By Diaa Jubaili
Translated by Chip Rossetti
A bold, imaginative collection of short stories set in Southern Iraq from prolific, award-winning novelist Diaa Jubaili.
Publication Date: September 6, 2022
Influenced in turn by the long tradition of Arabic folktales and the magical realism of Latin America, the stories in No Windmills in Basra reflect a reality tinged by the city’s history with war. Yet the fantastic and playful peek through, offering an astounding breadth of images in only a few lines per story.
In “Mubarak,” a security guard for a chicken plant discovers his own wings after a bomb explosion. In “The Taste of Death,” long-buried Iraqi and Iranian soldiers rise from their unmarked graves, dissatisfied with the landscape’s returning verdancy. Set in the southern Iraqi city of Basra, where the author still lives, these fleeting stories oscillate between whimsy and tragedy.
Diaa Jubaili was born in 1977 in Basra, Iraq, where he still lives. He is the author of eight novels, including The Curse of the Marquis, which won the Dubai Magazine Award, and three short story collections, including What Will We Do Without Calvino?, winner of the Tayeb Salih International Award for Creative Writing, and No Windmills in Basra, winner of the Almultaqa Prize for the Short Story. He was a contributor to the short story collection Iraq +100 and has written for the Guardian.
Chip Rossetti has a Ph.D. in modern Arabic literature from the University of Pennsylvania, and wrote his dissertation on the contemporary Iraqi writer Muhammad Khudayyir. His published translations include the novel Beirut, Beirut by Sonallah Ibrahim; the graphic novel Metro: A Story of Cairo by Magdy El Shafee; and Utopia by Ahmed Khaled Towfik. His translations have also appeared in Asymptote, The White Review, Banipal, and Words Without Borders. He has worked in book publishing for over twenty years and is currently the Editorial Director for the Library of Arabic Literature at New York University Press.
"Jubaili's captivating stories are short, sharp bursts of inventiveness. He concocts bizarre character studies, outlandish bite-sized dramas, and tales that feel like absurd fables or warped allegories." -Malcom Forbes, The National News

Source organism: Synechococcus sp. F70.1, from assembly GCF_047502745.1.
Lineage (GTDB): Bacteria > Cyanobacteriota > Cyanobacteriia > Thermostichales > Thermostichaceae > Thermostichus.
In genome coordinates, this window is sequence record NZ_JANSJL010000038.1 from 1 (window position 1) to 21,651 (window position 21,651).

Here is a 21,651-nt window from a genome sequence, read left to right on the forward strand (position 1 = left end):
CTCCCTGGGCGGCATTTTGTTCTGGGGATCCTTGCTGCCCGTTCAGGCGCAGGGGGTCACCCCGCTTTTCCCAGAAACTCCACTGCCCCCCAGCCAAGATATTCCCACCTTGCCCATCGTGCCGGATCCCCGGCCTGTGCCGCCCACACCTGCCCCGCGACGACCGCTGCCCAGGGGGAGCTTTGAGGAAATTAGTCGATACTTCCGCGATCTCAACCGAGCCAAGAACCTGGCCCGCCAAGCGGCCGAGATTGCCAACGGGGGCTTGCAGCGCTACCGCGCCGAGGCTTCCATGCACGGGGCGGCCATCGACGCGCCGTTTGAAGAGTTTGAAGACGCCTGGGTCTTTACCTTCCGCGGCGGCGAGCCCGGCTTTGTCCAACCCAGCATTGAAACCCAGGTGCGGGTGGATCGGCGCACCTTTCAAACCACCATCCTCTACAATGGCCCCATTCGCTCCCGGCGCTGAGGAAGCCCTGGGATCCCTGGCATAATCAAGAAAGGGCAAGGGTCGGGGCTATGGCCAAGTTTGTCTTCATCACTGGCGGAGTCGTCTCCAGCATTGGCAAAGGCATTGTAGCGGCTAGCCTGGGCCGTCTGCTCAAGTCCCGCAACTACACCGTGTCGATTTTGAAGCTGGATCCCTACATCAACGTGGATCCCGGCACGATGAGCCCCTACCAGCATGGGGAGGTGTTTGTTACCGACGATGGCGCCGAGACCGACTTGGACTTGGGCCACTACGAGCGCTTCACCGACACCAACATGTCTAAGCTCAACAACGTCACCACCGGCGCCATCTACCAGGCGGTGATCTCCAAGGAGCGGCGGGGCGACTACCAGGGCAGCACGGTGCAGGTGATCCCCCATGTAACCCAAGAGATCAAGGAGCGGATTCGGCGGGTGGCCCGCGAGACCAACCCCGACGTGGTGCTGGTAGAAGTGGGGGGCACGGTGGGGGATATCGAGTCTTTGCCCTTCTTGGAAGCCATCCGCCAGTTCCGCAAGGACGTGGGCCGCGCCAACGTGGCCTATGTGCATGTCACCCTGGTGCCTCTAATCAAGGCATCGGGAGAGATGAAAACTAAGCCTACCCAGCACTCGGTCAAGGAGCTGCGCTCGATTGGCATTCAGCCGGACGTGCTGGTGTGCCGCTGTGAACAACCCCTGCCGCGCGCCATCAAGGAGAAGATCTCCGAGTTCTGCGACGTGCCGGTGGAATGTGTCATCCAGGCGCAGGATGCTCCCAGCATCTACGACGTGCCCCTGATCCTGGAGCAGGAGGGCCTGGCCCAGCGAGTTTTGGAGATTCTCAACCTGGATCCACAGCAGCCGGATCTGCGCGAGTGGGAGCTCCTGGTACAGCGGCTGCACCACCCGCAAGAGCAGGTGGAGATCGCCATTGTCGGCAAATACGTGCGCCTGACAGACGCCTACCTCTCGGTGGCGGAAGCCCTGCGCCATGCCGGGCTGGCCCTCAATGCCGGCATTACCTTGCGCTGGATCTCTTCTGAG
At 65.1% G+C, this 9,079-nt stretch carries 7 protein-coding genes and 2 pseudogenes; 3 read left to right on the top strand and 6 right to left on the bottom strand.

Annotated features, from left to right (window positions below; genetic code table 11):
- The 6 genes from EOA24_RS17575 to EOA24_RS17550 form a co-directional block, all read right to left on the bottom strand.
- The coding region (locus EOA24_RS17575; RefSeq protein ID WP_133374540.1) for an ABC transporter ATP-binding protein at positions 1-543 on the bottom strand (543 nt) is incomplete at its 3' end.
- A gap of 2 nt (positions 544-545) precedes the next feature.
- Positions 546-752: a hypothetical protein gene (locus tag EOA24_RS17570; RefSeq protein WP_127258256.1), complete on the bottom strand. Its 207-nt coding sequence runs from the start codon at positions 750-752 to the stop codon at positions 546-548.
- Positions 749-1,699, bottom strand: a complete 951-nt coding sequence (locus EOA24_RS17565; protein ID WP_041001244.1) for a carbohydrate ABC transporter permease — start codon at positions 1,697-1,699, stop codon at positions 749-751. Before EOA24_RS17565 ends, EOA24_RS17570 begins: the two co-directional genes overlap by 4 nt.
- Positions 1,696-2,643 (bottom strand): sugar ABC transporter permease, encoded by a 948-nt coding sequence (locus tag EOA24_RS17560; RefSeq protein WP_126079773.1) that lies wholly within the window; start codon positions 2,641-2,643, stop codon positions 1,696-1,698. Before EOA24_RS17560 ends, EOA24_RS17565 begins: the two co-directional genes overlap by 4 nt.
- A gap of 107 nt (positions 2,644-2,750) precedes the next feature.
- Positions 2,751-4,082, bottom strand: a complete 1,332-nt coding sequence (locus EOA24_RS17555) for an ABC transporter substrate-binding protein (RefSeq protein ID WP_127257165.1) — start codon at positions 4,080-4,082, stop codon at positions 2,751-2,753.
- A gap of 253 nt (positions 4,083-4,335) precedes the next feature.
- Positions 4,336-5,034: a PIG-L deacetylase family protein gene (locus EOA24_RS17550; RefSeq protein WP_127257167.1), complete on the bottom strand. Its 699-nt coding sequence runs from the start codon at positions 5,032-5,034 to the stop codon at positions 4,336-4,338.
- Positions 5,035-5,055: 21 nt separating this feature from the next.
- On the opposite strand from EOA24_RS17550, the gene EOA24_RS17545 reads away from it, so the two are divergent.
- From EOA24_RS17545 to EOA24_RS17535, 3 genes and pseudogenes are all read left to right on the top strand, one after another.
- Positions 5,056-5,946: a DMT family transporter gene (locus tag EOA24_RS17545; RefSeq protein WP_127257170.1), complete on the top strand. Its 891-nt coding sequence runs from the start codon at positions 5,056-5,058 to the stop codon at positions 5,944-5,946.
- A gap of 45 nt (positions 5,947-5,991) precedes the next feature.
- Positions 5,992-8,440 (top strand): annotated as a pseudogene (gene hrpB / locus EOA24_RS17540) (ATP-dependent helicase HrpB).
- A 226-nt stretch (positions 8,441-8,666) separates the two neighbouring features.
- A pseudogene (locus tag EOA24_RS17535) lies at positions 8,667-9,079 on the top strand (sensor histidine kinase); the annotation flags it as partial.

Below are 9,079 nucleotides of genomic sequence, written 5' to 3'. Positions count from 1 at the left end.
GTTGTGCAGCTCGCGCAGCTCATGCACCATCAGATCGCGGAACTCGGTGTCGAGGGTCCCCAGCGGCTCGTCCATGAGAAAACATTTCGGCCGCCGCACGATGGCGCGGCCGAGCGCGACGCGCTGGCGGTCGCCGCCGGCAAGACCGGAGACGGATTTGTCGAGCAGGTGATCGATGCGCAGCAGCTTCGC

"In this fantastic, sobering, and imagistic collection, Diaa Jubaili uses the folktale traditions of Iraq to reflect newly on war, country, and national history...the characters of these stories defy their grave realities with feats of imagination, in bold and moving demonstrations of how the mind can transcend matter...In humanizing the struggles of Iraq across its conflicts, Jubaili addresses the horrors of war with philosophical wit and metaphysical possibility." -Laurel Taylor, Asymptote Journal
"[The] book offers an intriguing glimpse of an important and, for many English speakers, poorly understood part of the world." -David Conrads, The Christian Science Monitor
“[In Jubaili’s stories], we find the defiance of a wide-ranging imagination that weaves everything that has gone before into brilliant short story texts, stories that are difficult to forget once you’ve read them... [the novel] impels readers to regard the world around them as narrative possibilities, as seeds for stories that demand a bold imagination like Jubaili’s.” —Ahmed Saadawi, author of Frankenstein in Baghdad
“After a lengthy and many-sided debate...the most deserving winner is the Iraqi writer Diaa Jubaili for his collection 'No Windmills in Basra'...It deals with the subject of war in a way that combines realism and fantasy. With a sardonic narrative style, he has made war the subject of a great question with an importance that runs from mockery and nihilism to a sincere desire to be rescued from the absurdity of death. The stories in the collection observe the repercussions to Iraq of three wars, starting from the Iran-Iraq War, through the Gulf War to the wave of extremism that Iraq still struggles with today.” —Judges’ Panel, Almultaqa Short Story Prize
“Most of the stories depend on irony, thanks to their deceptively simple language, and their attempt to draw the reader to remote and difficult-to-access worlds, such as the world of childhood, or to womanhood, motherhood, and other situations, like war and love, and in a style that sometimes veers toward sarcasm and mockery, but that also confronts great questions via critical insights on the tongues of dreaming children, defeated women, and men swallowed up by oblivion, those who have no one to remember them other than stories.” —Al-Dustur
“... an author with abundant skills in narrative and storytelling... he surprises you with clever endings that seem like creative jolts... The stories themselves have a visible radiance and liveliness in their structure, and in their expressions that clamor with meanings, when they turn their attention to the interiors of characters, where there is pain and hope, confidential secrets and confusion, tension and feeling, where there are rivers of emotions, in the moments of waiting for a prisoner who never returns, or a soldier going to war, or the death by bombardment of cultivated fields.” —Al-Araby
“The reader may not find anything to laugh about in these stories, but at the same time, he can get his hands on a bitter fruit he can sink his teeth into from the first page to the last, without warning.” —Al-Muraqeb al-Iraqi